Facts, rumors and political innuendo
After repeatedly kicking Louisville’s homeless in the gut, the city has agreed to pay Wayside Christian Mission $145,000, admitting Metro officials erred when they refused to permit the shelter to relocate hundreds of women and children to the former Mercy Academy building on
“We feel they’re finally correcting the situation,” says Nina Moseley, Wayside’s chief operating officer. “So overall, we’re very pleased with this resolution and can now turn our attention to taking care of people without wrestling with these power structures.”
Last week, Mayor Jerry Abramson signed a conciliation agreement approved by federal housing officials to compensate the nonprofit. The settlement was the result of Wayside’s accusation that the city violated the Fair Housing Act upon blocking their move to the Mercy site.
Although the city denies having discriminated against Wayside, zoning officials will be required to go through fair-housing training related to zoning policies.
“What we learned out of this two-year issue was that there was a lack of clarity in how to determine appropriate locations for homeless shelters,” says mayoral spokesman Chad Carlton. “It just had not been an issue that had risen to this level in recent years, and when the controversy erupted after the Mercy decision, the mayor stepped in and put together a group and pulled in all parties involved. In hindsight, it’s easy to say something could have been done to resolve the matter short of this.”
During the controversy’s initial rumblings, however, the mayor didn’t take a definitive public position despite Wayside’s pleas. And his absence was noticed during the nonprofit’s attempts to get public support for the move.
“We sent a 22-page packet to Mayor Abramson and asked for his support in October 2008,” Moseley says. “And he never even responded or acknowledged he got it. If we had one peep of support we could have moved in and dealt with the fallout later.”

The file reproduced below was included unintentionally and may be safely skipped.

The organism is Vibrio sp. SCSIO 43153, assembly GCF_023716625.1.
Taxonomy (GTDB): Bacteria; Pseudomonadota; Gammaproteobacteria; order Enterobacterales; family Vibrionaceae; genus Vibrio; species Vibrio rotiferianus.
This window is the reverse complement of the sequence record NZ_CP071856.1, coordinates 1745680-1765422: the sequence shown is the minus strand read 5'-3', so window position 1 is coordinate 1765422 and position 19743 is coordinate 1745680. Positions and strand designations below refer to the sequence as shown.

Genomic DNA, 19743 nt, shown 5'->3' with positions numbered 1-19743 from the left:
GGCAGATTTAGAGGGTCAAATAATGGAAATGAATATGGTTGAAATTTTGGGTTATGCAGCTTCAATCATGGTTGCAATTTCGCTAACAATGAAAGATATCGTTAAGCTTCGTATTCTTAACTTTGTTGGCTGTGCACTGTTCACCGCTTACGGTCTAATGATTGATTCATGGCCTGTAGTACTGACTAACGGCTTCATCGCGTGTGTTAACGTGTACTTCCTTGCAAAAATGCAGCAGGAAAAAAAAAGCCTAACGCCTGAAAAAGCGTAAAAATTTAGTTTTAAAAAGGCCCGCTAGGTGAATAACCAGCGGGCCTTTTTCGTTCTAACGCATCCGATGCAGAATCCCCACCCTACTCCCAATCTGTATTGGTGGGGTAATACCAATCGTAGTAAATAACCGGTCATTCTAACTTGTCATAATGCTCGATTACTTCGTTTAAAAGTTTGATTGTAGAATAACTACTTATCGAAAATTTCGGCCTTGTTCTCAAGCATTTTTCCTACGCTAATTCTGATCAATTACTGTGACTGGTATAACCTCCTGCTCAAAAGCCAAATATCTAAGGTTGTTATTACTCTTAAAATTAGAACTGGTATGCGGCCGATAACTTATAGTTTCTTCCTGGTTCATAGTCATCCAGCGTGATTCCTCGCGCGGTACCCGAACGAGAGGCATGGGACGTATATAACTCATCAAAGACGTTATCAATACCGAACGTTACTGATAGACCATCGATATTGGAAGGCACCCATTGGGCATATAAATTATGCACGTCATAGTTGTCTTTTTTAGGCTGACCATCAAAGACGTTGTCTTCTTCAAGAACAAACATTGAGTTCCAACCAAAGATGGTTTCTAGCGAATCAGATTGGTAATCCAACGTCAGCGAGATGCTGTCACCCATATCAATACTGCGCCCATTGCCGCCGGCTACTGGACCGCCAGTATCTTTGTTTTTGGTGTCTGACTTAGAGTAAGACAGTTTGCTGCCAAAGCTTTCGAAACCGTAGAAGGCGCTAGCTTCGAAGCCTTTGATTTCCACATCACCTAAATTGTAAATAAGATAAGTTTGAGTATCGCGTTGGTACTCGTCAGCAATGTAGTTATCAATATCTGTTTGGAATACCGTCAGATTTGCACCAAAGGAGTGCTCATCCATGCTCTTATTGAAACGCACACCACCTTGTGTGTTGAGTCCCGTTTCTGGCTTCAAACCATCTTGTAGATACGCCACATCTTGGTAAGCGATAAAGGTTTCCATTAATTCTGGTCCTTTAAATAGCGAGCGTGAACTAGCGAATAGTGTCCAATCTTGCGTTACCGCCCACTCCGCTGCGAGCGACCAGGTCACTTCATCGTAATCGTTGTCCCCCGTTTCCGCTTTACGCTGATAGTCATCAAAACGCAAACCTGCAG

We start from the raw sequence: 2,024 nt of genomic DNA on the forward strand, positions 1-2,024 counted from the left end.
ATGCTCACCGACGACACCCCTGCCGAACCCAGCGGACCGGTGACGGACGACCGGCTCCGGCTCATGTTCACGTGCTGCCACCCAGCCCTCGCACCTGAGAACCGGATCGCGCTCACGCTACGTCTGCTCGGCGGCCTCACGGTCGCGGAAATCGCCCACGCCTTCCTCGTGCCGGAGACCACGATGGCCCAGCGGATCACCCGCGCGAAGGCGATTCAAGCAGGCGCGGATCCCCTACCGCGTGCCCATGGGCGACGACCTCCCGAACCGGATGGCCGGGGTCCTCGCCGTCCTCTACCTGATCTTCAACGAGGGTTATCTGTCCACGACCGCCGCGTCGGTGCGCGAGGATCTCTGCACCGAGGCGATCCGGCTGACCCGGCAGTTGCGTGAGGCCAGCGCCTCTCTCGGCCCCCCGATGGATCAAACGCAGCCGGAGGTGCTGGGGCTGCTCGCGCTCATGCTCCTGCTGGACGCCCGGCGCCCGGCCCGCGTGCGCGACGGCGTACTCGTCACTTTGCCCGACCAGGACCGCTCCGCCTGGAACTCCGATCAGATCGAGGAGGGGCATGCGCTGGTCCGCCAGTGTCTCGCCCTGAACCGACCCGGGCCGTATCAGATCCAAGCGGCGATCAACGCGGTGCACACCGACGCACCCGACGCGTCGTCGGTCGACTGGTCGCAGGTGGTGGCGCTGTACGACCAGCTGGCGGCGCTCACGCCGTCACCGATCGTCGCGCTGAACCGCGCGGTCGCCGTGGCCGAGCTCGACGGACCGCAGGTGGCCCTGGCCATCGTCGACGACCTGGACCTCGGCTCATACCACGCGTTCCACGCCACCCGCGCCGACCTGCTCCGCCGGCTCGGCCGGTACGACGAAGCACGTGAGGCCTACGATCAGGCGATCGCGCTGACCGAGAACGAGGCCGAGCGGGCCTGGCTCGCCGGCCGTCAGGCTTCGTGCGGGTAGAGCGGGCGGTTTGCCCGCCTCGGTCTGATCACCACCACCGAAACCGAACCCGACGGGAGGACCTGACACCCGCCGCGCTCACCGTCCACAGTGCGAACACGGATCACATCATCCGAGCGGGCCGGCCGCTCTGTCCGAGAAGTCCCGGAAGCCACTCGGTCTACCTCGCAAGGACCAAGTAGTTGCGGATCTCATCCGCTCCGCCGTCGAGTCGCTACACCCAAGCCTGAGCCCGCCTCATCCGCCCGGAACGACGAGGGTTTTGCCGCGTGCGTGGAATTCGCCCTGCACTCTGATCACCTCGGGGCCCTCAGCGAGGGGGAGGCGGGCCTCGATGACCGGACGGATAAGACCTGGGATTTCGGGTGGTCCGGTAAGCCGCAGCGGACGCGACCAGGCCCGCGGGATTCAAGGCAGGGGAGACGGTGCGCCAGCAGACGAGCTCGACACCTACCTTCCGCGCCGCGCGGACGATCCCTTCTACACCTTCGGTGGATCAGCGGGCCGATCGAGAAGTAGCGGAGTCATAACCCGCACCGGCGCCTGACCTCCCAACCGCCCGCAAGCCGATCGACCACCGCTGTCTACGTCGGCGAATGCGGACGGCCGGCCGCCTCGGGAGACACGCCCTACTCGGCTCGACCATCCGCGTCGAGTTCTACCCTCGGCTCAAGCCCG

In 2008, Wayside attempted to buy the abandoned Mercy property, which is located in the Original Highlands, with plans to turn the campus into a
At the time, many city officials and residents vehemently opposed the move. The Original Highlands Neighborhood Association spearheaded that opposition, dubbing it a “mega-shelter” that was inappropriate for the mostly residential area.
Eventually, Wayside asked Metro Planning and Design to weigh in, and the department determined a shelter was an appropriate use for the site. But the neighborhood association appealed the ruling, and the Metro Board of Zoning Adjustments ultimately forced Wayside to abandon its quest to operate at Mercy.
Looking for a new location, Wayside successfully bid on the Hotel Louisville last year, with a plan to turn the 287-room building into a family shelter. But city officials tried to block that site as well, saying Wayside had to wait until the council approved new zoning regulations that addressed homeless shelters.
Rather than wait for a decision, Wayside sidestepped the city and began running the facility as a penny-per-night hotel for the homeless, which some Metro officials called a “publicity stunt.” Regardless, the move was successful, and the shelter continues to operate at the hotel.
After months of meetings, a homeless task force finalized the ground rules for shelters in the city’s zoning regulations, and the council approved the guidelines earlier this month. After a two-year battle with the city, Wayside’s leadership hopes that will prevent any future roadblocks.